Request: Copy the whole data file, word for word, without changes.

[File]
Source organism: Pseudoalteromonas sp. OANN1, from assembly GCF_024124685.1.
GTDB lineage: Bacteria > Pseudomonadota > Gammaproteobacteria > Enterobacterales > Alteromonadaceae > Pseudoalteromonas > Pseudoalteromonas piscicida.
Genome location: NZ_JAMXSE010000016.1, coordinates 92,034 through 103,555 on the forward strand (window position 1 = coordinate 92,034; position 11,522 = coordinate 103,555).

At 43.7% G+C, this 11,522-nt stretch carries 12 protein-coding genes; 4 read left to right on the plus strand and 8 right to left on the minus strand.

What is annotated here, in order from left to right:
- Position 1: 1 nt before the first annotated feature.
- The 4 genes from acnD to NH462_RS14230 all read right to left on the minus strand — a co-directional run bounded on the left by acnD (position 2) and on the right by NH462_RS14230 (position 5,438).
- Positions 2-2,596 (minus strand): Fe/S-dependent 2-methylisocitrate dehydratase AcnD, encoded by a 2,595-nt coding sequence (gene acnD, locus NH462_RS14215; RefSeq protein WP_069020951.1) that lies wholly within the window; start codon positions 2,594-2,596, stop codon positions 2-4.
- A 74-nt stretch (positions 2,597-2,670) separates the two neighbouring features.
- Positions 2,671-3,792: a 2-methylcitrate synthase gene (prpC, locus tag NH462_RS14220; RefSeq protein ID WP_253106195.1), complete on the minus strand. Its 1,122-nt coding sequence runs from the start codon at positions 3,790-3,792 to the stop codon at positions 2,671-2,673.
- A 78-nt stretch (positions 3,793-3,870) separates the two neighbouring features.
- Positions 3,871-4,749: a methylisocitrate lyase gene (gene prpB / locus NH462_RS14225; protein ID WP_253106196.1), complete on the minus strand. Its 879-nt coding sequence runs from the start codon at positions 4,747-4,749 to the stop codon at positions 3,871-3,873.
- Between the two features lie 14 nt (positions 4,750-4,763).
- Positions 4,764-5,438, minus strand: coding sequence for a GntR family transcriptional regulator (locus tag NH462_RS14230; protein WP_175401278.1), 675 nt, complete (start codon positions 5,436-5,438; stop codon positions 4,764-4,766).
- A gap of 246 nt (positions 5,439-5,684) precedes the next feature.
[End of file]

Source organism: Pseudoalteromonas sp. OANN1, from assembly GCF_024124685.1.
GTDB lineage: Bacteria > Pseudomonadota > Gammaproteobacteria > Enterobacterales > Alteromonadaceae > Pseudoalteromonas > Pseudoalteromonas piscicida.
Genome location: NZ_JAMXSE010000016.1, coordinates 92,034 through 103,555 on the forward strand (window position 1 = coordinate 92,034; position 11,522 = coordinate 103,555).

At 43.7% G+C, this 11,522-nt stretch carries 12 protein-coding genes; 4 read left to right on the plus strand and 8 right to left on the minus strand.

What is annotated here, in order from left to right:
- Position 1: 1 nt before the first annotated feature.
- The 4 genes from acnD to NH462_RS14230 all read right to left on the minus strand — a co-directional run bounded on the left by acnD (position 2) and on the right by NH462_RS14230 (position 5,438).
- Positions 2-2,596 (minus strand): Fe/S-dependent 2-methylisocitrate dehydratase AcnD, encoded by a 2,595-nt coding sequence (gene acnD, locus NH462_RS14215; RefSeq protein WP_069020951.1) that lies wholly within the window; start codon positions 2,594-2,596, stop codon positions 2-4.
- A 74-nt stretch (positions 2,597-2,670) separates the two neighbouring features.
- Positions 2,671-3,792: a 2-methylcitrate synthase gene (prpC, locus tag NH462_RS14220; RefSeq protein ID WP_253106195.1), complete on the minus strand. Its 1,122-nt coding sequence runs from the start codon at positions 3,790-3,792 to the stop codon at positions 2,671-2,673.
- A 78-nt stretch (positions 3,793-3,870) separates the two neighbouring features.
- Positions 3,871-4,749: a methylisocitrate lyase gene (gene prpB / locus NH462_RS14225; protein ID WP_253106196.1), complete on the minus strand. Its 879-nt coding sequence runs from the start codon at positions 4,747-4,749 to the stop codon at positions 3,871-3,873.
- Between the two features lie 14 nt (positions 4,750-4,763).
- Positions 4,764-5,438, minus strand: coding sequence for a GntR family transcriptional regulator (locus tag NH462_RS14230; protein WP_175401278.1), 675 nt, complete (start codon positions 5,436-5,438; stop codon positions 4,764-4,766).
- A gap of 246 nt (positions 5,439-5,684) precedes the next feature.